Forest Park is a city in Georgia’s Clayton County. It can be found nine miles south of downtown Atlanta.
Incorporated in 1908, it today finds itself immediately to the east of Atlanta’s main airport, Hartsfield-Jackson International.
This means that Forest Park offers an excellent base from which to explore everything the Georgia state capital and its surrounding area have to offer, from mountain vistas to world-class museums.
These are the 15 best things to do in and around Forest Park, Georgia.
1. Delta Flight Museum
While not located in Forest Park itself, the Delta Flight Museum is just a short distance away to the northern side of Hartsfield-Jackson International Airport. This can be reached in less than six miles from downtown Forest Park.
A great introduction to Atlanta’s industry, the museum makes use of two historic airport hangars dating back to the 1940s.
As its name suggests, the museum is particularly focused on the history of Delta Airlines, which has been flying passengers from the very earliest days of powered flight, as you will discover if you visit for yourself.
Being in hangars, there is plenty of space to display historic aircraft, from small six seaters to a 767 called the Spirit of Delta.
2. Reynolds Nature Preserve
Even closer to Forest Park at roughly three miles south of the city is Reynolds Nature Preserve.
Covering almost 150 acres, the preserve was designed to protect native woodland in the neighboring city of Morrow.
Visitors can do far worse than explore the range of wildlife ponds, wildflower meadows and the heritage garden, which ensure there’s something to see at any time of year.
The preserve also includes several civil war-era structures, including the Huie Barn, built in 1867 and pointing to the preserve’s original function.
3. Spivey Hall
Named after its benefactors, who were major real estate developers in the area, Spivey Hall is part of Clayton State University and stands within its Morrow campus next to the perfectly-named Swan Lake.
Recognized as a leading concert hall, it receives international audiences thanks to radio and online broadcasts of its regular performances of jazz and classical music.
Home to both the Spivey Hall Children’s Choir and Young Artists grouping, no expense was spared on creating this 500-seat auditorium in the early 1990s.
This included the construction of the Albert Schweizer 4,400 pipe memorial organ. Manufactured in the Italian city of Padua, it is named after the doctor and Bach lover who was awarded the Nobel Peace Prize in 1952.
4. Atlanta Farmers Market
A proud supporter of the ‘Georgia Grown’ campaign, Atlanta Farmers Market is one of many that offers a chance to sample all the produce this agricultural area grows.
Known as the Peach State, there’s certainly plenty to choose from, whether that’s freshly-picked fruit or peanuts from the farm of former President and Georgia resident Jimmy Carter.
Its multitude of sheds make it one of the largest farmers markets in the United States. It also features a garden center and a couple of café-restaurants that make use of all the wonderful produce that’s on sale here.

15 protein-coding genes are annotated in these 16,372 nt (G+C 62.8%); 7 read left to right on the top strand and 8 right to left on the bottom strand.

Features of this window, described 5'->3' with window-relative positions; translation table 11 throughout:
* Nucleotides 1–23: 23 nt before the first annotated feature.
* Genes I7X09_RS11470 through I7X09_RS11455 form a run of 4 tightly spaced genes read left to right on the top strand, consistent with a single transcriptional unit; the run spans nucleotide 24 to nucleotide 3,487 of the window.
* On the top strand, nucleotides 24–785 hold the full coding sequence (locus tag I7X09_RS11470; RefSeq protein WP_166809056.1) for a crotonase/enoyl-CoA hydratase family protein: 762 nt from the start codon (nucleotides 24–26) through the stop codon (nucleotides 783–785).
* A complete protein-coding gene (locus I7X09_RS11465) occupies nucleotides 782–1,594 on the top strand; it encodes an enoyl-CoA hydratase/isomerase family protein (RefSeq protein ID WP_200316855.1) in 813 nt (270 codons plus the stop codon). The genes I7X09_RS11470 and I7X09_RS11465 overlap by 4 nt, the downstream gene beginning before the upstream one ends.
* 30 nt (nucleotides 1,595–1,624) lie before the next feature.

5. Panola Mountain State Park
Panola Mountain erupts from the Georgia countryside without much warning, being an isolated mass of natural rock that formed millions of years ago.
There are several such mountains in the region, each of which are protected with state park status, and while Panola isn’t the largest or the tallest it is considered to be the most unspoiled.
Part of the larger Arabia Mountain National Heritage Area, ranger-led hikes are available for those looking to learn more about this natural habitat. Alternatively, there are multi-use paths that allow everyone to enjoy the park, as well as boat rentals and angling possibilities on its lakes.
6. Starlight Drive-in
The Starlight Drive-in Theatre lies about six miles north of Forest Park and combines the traditional American drive-in experience with modern digital projection technology.
Basking in its original art deco style, there are four different screens to choose from. Between them, they show a whole host of different movies, from Hollywood classics to B-movie horror films.
What’s more, roll up here and you’ll be treated to a double feature. Part of the charm, it would be hard to avoid the snack bar with classics such as hot dogs too.
But should you prefer a bargain to a film screening, the Starlight also hosts a flea market, with items that differ from day to day.
7. Constitution Lakes
In a very similar location north of Forest Park as Starlight Drive-in are Constitution Lakes. Like most of the lakes in the region, the Constitution Lakes are man-made rather than naturally forming, although this takes nothing away from their beauty.
In fact, Constitution Lakes were created out of the former quarries of a brick-makers. This water world today echoes with nothing more than the sound of bird calling to one another and the splash of breaching fish.
Both bird watching and angling are popular reasons for heading towards the lakes, which can be discovered with ease as a result of various walkways that take people around the water’s edge.